Mid-week update

This morning, a House appropriations subcommittee approved the committee’s leadership’s version of the financial services and general government appropriations bill by voice vote along party lines. No FEHBP surprises. The next step is the full committee.

The FEHBlog realized today that he should have provided links to Prof. Tim Jost’s accounts of the HHS final rule implementing PHSA Sec. 1557 and the EEOC’s final rules concerning application of Americans with Disabilities Act and the Genetic Information Non-Discrimination Act, assuming readers what more information.  HHS’s PHSA Sec. 1557 rule is a particularly complex and burdensome rule which the FEHBlog has heard described as “catnip to the plaintiff’s bar.”  The FEHBlog looks forward to reading OPM’s take on the extent to which this rule applies to the FEHBP. The underlying law applies to the FEHBP and HHS encourage its fellow agencies to promulgate implementing rules for their own health programs and activities.

Beckers Hospital Review reports on a Centers for Disease Control population survey of health information technology use.  The survey highlight is that” the gap between how much the over 65 crowd uses health IT compared to younger generations isn’t so large — 33 percent, compared to 54.8 percent.”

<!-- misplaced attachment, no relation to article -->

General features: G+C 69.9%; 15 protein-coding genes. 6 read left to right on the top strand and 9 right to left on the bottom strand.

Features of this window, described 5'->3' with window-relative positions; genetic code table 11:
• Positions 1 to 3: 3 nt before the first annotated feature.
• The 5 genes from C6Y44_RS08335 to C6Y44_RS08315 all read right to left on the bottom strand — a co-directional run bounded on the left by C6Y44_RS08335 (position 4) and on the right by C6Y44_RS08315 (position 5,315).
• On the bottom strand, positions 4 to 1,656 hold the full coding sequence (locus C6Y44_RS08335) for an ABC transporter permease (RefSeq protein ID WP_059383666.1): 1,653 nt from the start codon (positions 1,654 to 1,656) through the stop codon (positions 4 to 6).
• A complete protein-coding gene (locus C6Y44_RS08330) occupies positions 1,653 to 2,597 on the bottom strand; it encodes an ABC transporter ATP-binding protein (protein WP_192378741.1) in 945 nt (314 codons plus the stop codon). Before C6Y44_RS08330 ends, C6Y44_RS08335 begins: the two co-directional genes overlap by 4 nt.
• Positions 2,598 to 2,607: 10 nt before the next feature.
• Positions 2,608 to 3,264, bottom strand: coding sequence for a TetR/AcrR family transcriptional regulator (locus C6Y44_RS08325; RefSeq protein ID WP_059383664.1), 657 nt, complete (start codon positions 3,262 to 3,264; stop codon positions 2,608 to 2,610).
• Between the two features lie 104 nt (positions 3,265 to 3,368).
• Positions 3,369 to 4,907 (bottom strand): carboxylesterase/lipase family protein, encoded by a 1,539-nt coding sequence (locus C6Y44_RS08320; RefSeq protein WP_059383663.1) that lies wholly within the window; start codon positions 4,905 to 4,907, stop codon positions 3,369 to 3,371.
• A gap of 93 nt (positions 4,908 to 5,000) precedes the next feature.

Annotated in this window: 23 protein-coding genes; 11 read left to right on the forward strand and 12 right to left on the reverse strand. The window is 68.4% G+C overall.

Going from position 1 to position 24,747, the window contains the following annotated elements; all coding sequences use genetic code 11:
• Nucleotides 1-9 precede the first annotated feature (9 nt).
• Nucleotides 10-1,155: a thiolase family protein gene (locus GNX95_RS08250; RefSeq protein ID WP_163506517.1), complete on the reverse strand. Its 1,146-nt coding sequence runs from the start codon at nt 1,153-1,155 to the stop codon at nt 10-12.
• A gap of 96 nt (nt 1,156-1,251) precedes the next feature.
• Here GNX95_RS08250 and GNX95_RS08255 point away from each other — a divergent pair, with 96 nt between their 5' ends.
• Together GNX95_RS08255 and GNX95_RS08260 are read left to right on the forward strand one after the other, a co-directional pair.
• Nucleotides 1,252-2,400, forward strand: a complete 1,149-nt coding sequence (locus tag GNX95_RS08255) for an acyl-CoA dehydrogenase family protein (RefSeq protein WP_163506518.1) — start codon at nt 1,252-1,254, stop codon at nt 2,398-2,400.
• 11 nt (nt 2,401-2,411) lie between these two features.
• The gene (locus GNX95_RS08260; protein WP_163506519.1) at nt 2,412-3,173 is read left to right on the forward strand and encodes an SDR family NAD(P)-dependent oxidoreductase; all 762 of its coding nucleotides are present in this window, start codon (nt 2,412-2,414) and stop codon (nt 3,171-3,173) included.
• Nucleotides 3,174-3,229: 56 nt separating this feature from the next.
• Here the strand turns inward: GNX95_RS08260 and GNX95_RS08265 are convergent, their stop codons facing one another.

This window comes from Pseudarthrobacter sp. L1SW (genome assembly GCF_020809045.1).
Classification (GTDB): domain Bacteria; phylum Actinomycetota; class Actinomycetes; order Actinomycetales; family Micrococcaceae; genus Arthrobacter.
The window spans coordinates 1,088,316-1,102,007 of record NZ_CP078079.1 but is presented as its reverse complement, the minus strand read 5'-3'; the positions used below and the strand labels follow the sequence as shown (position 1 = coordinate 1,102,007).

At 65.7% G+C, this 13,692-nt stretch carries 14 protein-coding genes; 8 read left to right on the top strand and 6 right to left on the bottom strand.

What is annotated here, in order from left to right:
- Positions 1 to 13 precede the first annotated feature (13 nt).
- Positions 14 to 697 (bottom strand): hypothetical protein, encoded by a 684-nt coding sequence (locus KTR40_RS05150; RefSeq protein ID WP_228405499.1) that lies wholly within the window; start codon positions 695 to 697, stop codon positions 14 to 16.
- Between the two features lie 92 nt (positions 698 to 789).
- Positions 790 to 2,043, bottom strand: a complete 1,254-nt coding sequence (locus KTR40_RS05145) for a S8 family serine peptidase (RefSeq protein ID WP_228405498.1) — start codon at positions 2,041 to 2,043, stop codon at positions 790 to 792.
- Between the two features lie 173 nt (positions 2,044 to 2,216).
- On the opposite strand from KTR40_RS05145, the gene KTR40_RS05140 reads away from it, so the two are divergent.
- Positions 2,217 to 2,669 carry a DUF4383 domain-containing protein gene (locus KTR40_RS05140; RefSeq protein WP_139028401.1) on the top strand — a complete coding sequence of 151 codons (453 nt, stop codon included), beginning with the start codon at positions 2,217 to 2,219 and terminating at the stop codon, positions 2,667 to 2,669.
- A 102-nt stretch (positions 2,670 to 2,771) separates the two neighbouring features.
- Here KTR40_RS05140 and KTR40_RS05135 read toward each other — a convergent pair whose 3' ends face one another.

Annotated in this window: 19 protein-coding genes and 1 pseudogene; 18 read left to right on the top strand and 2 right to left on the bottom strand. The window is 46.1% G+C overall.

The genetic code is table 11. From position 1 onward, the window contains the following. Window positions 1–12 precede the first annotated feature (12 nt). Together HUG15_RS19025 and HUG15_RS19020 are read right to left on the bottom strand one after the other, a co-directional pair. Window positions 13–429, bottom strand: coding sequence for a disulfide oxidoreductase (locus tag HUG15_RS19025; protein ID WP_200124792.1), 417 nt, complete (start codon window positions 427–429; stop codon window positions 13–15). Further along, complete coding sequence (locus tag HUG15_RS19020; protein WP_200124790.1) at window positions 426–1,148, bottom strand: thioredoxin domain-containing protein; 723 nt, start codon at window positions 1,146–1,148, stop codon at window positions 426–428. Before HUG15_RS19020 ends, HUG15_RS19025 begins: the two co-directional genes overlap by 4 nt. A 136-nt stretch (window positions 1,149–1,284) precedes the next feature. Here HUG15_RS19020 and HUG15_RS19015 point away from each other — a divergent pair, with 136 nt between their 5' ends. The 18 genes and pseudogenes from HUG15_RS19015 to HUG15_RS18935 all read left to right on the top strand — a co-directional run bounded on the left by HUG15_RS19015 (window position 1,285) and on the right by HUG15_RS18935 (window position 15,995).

The consulting firm Milliman issued its 2016 Medical Index which concludes that in 2016, the cost of healthcare for a typical American family of four covered by an average employer-sponsored preferred provider organization (PPO) plan is $25,826.” There always are many interesting tidbits to be found in the report. In that regard, it’s worth noting that FEHB plan carriers are putting the finishing touches on their 2017 benefit and rate proposals which must be submitted to OPM by next Tuesday May 31.

Following up on Sunday’s FEHBlog post, Fierce Healthpayer reports that Anthem’s CEO Joseph Swedish, [s]peaking at the UBS Global Healthcare Conference on Tuesday, acknowledged [that his company and its merger partner Cigna] have experienced an expected degree of ‘dynamic tension,’ noting that ‘quite frankly, along the way you hit these bumps, but we’re going to overcome this.’ Swedish said the companies are collaborating closely as they go through the regulatory process, which he described as having ‘a very, very long tail to it.'”